Venturing is based on a unique and dynamic relationship between youth, adult leaders, and organizations in their communities. Local community organizations establish a Venturing crew by matching their people and program resources to the interests of young people in the community. The result is a program of exciting and meaningful activities that helps youth pursue their special interests, to grow, to develop leadership skills, and to become good citizens.
Venturing crews can specialize in a variety of avocation or hobby interests. Venturing programs are developed around six experience areas of emphasis: Citizenship; Leadership; Fitness; Social; Outdoor; Service.
Venturing is a youth development program of the Boy Scouts of America for young men and women who are 14 (and have completed the eighth grade) through 20 years of age.
Venturing's purpose is to provide positive experiences to help young people mature and to prepare them to become responsible and caring adults.
Young adults involved in Venturing will:
The methods of Venturing have been carefully chosen to meet the needs of young adults and help them grow into adulthood with confidence and fully developed interpersonal skills that can help them throughout their lifetime. These methods are:
As a Venturer,
I promise to do my duty to God
and help strengthen America,
to help others, and to seek truth, fairness,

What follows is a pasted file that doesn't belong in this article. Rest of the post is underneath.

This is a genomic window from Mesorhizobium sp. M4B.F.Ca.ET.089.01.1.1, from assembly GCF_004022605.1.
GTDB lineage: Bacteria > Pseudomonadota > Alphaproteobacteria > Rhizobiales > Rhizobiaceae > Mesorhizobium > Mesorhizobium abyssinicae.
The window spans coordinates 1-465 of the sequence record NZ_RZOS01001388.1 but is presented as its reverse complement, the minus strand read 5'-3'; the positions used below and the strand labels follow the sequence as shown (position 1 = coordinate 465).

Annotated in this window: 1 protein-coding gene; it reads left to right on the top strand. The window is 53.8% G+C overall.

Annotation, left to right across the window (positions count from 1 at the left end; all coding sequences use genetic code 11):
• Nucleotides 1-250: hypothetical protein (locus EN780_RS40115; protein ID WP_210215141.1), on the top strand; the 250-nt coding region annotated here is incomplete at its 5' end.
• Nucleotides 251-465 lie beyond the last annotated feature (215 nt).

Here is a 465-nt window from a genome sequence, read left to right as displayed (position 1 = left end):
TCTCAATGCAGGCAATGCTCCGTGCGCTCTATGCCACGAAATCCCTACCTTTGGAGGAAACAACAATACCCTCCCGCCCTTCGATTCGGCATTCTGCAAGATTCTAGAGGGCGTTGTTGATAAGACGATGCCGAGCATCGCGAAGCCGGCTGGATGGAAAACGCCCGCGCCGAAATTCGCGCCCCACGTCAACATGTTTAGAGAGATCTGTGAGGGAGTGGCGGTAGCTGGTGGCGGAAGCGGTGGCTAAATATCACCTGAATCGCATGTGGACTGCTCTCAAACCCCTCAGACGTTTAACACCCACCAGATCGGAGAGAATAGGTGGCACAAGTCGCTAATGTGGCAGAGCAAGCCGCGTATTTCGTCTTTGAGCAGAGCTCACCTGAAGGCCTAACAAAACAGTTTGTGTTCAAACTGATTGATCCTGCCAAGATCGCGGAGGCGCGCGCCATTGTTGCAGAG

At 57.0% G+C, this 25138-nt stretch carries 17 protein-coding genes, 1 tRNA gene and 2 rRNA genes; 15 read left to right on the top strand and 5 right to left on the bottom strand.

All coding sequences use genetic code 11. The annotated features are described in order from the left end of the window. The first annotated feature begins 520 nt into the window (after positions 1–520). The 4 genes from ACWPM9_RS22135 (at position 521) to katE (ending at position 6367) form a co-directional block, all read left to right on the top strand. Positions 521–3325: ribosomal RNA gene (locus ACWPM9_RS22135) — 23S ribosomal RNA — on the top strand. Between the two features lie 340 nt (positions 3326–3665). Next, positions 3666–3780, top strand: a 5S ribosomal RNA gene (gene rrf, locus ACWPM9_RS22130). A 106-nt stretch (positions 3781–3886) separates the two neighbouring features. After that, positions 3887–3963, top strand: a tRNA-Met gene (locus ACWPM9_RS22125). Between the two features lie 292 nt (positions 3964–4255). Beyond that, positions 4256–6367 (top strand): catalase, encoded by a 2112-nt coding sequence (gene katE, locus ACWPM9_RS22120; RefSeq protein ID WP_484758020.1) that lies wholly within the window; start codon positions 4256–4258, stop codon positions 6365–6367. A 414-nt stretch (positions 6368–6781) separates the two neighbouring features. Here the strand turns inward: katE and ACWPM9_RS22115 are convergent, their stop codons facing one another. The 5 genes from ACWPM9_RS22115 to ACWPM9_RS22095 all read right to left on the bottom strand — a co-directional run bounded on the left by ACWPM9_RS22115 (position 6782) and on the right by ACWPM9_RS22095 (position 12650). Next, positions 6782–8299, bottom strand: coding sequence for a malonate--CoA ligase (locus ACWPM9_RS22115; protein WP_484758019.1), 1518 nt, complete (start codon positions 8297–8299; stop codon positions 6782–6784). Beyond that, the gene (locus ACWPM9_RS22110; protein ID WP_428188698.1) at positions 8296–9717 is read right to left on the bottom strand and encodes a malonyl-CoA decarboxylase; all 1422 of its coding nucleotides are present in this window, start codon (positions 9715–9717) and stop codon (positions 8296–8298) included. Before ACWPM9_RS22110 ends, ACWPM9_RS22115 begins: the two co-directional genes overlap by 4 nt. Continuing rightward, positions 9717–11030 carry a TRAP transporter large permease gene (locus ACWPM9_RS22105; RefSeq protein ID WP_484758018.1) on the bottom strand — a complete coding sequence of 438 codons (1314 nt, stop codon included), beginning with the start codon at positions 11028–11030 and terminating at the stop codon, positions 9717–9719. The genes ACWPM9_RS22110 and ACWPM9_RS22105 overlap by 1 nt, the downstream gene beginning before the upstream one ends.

and adventure in our world.
As a Venturer, I believe that America's strength lies in our trust in God and in the courage, strength, and traditions of our people. I will, therefore, be faithful in my religious duties and will maintain a personal sense of honor in my own life. I will treasure my American heritage and will do all I can to preserve and enrich it. I will recognize the dignity and worth of all humanity and will use fair play and goodwill in my daily life.; I will acquire the Venturing attitude that seeks truth in all things and adventure on the frontiers of our changing world.
As an American, I will do my best to -
Learning for Life and Exploring in Northeastern Pennsylvania
Learning for Life offers classroom-based programs that provide an action-learning process with grade-specific lesson plans for grades K through 12, plus a complete supplement for special-needs students.
Learning for Life helps youth develop social and life skills, assist in character development, and helps them formulate positive personal values.
Exploring is a worksite-based program that gives youth an opportunity to visit community organizations and explore the dynamics of various careers.
Exploring's purpose is to provide experiences that help young people mature and to help them to become responsible and caring adults.